I often hear objections to this sort of scheme, the biggest being that with a checklist, students have too much spelled out for them.  I disagree — if the scheme is done correctly, it should not take away the need to think.  If students are able to use the marking scheme to get a perfect grade, then the work that results from that should be exactly what constitutes good work, demonstrating the student learned what they were supposed to.  Besides, some of the marks in the scheme can be reserved for more subjective assessments, such as how creative the assignment was.

Creating a really good scheme takes a lot of effort and time, but if the person who created the assignment, and thus knows it best, doesn't do it, the grader will.  Chances are, the grader isn't going to do it formally; it will likely happen subconsciously as they go through each assignment, noticing issues here and there.  And that will make it difficult to be consistent.  It also requires either writing out a lot of specific feedback that helps justify the grade given, or assigning a grade somewhat arbitrarily and hoping the student doesn't come back to ask where it came from.

I really believe that a good, specific marking scheme benefits everyone in the long run.  I used such schemes when I taught without realizing how important they were at the time, and I am vowing to myself now that I will continue to do so.

Wednesday, February 20, 2013

Anita's Quilt is Going Strong, But We Need Your Help

Anita's Quilt is a collection of inspiring stories from real women in technology.  I wrote about its launch back in September, and wanted to draw your attention back to it now given the amazing content that has accumulated there.

Our publishing cycle is in its third themed story campaign right now.   The Systers collection that came first showcased stories from some of the very first Systers as well as more recent members.  The next campaign was all about the Grace Hopper Celebration of Women in Computing, and includes stories about how the conference started and the impact it has had on attendees.  The current cycle is called Legends and Visionaries, and includes (and will include) stories from amazing women ranging from Anita Borg herself to Barbara Liskov to Wendy Hall.  You can track our campaigns here.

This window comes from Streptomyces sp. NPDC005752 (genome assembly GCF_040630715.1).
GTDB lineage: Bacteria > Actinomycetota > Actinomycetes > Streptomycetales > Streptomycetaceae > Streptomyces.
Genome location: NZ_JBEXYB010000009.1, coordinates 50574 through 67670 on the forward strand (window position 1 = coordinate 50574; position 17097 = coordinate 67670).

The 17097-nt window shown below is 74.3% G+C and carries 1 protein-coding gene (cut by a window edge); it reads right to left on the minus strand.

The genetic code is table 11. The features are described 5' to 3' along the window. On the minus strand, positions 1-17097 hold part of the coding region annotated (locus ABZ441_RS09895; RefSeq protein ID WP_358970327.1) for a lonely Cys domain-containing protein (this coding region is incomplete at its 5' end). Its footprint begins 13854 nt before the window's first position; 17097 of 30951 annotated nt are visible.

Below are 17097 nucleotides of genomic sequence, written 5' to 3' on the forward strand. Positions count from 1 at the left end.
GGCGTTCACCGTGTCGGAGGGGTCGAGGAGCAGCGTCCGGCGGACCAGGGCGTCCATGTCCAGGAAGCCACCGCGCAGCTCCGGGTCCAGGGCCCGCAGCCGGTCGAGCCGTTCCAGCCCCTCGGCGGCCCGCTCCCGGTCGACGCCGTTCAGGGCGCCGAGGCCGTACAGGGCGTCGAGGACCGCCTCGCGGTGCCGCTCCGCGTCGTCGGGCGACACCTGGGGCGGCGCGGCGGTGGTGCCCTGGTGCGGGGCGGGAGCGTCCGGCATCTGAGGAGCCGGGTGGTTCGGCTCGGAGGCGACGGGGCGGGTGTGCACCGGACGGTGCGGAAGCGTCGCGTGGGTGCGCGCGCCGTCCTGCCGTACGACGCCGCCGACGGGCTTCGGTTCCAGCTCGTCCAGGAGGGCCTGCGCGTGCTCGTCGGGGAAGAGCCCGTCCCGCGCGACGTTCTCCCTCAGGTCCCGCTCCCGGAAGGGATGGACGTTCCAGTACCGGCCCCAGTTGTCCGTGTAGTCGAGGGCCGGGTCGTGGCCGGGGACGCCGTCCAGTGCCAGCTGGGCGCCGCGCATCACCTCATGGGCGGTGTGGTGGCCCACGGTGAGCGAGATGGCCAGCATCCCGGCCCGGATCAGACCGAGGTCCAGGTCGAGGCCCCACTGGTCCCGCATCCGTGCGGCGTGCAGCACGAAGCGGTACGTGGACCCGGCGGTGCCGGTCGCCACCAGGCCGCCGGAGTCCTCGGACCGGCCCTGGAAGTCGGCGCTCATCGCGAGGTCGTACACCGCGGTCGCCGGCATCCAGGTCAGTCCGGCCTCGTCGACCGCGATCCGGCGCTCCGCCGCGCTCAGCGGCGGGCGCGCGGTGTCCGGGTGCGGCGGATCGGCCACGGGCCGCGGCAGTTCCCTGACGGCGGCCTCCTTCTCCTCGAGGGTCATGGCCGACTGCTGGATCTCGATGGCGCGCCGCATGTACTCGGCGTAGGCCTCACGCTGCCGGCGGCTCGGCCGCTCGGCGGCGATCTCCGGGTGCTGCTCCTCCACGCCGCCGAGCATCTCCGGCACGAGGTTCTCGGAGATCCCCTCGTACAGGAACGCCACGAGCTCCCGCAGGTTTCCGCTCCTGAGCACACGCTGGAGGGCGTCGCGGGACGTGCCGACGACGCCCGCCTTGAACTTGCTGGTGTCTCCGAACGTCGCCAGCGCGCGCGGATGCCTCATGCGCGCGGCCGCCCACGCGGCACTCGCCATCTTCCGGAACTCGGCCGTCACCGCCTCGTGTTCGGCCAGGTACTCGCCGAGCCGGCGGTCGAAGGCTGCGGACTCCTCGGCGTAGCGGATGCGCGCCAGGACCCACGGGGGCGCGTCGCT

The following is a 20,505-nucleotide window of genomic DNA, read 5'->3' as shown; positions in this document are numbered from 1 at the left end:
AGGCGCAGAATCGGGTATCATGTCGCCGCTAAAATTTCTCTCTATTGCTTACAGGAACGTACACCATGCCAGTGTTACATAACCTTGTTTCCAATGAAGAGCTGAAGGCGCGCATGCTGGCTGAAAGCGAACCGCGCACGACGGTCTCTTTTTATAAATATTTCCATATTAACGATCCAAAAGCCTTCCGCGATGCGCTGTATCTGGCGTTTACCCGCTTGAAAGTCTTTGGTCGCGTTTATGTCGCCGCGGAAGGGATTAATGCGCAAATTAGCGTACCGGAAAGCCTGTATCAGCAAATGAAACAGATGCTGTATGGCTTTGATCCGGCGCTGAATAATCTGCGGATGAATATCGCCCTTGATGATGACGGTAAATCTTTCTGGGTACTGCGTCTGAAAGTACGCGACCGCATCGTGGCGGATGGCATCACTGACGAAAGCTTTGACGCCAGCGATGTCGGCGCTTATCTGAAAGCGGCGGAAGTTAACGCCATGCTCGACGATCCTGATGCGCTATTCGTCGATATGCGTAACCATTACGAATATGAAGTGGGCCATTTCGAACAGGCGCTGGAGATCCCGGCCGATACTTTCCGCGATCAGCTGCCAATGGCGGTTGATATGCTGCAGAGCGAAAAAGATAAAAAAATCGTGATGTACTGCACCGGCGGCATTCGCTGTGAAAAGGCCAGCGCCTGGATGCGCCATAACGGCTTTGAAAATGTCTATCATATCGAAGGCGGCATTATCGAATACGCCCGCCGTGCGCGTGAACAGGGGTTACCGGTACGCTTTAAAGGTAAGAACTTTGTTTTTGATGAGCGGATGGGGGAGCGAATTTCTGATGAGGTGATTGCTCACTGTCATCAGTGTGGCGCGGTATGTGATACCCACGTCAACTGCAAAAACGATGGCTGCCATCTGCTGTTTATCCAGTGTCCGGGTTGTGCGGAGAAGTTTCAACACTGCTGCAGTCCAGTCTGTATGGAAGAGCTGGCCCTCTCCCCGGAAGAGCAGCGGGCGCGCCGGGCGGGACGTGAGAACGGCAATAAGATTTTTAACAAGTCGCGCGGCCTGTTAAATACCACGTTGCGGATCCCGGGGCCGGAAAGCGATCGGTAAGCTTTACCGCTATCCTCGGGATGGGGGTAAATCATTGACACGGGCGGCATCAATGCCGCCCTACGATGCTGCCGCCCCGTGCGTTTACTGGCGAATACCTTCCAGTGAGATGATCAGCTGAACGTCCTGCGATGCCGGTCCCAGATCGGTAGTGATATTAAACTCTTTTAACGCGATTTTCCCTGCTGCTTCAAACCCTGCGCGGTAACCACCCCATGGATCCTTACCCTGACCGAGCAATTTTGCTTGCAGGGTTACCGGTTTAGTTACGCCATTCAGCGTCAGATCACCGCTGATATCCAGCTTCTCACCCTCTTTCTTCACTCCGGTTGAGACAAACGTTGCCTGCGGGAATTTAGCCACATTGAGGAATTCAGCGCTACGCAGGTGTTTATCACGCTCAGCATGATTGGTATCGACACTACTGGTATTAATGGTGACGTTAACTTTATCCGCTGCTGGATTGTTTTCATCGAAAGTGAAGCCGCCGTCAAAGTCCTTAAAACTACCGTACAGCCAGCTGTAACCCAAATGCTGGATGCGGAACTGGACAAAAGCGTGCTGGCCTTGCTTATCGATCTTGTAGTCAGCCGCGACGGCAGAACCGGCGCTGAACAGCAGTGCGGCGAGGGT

If you are a member of the women-in-tech community, or just care about it in any way, we need your help.  We need you to share the Anita's Quilt website with your communities both online and in real life.  But we also need you to share individual stories.  Read a few, pick your favourites, and tweet a line about why you liked it.  Help draw attention to the women you found most inspiring.  Hopefully, with your help, we can help the Quilt grow along with its impact!

Thursday, February 14, 2013

Kid Friendly Newspapers Via Augmented Reality

Someone recently shared this Popular Science article about an augmented reality app that 'translates' newspapers for children.  The main idea is to simplify the language, add animations, and include character commentaries to make difficult topics easier and more enjoyable to read.

At first, this seems like a really cool use of augmented reality.  Maybe it could even help revitalize the newspaper industry.  Why not transform something that's designed for adults into something adults and kids can enjoy together?

The only problem is that the newspaper isn't really needed once you have the app.

I mean, it's needed in a literal sense, since that's what kicks off the augmentations in the app.  But once you have a digital version of the contents, why would you need a print version, too? Is the 'reality' part of this augmented reality app adding something - anything - to the experience?

To understand why AR apps should meaningfully include reality, have a look at my recent work on the subject.  If reality isn't an integral part of the AR equation, then we probably aren't using the best interface for the job.  This goes for learning apps, which I focused on in the above link, as well as many other types.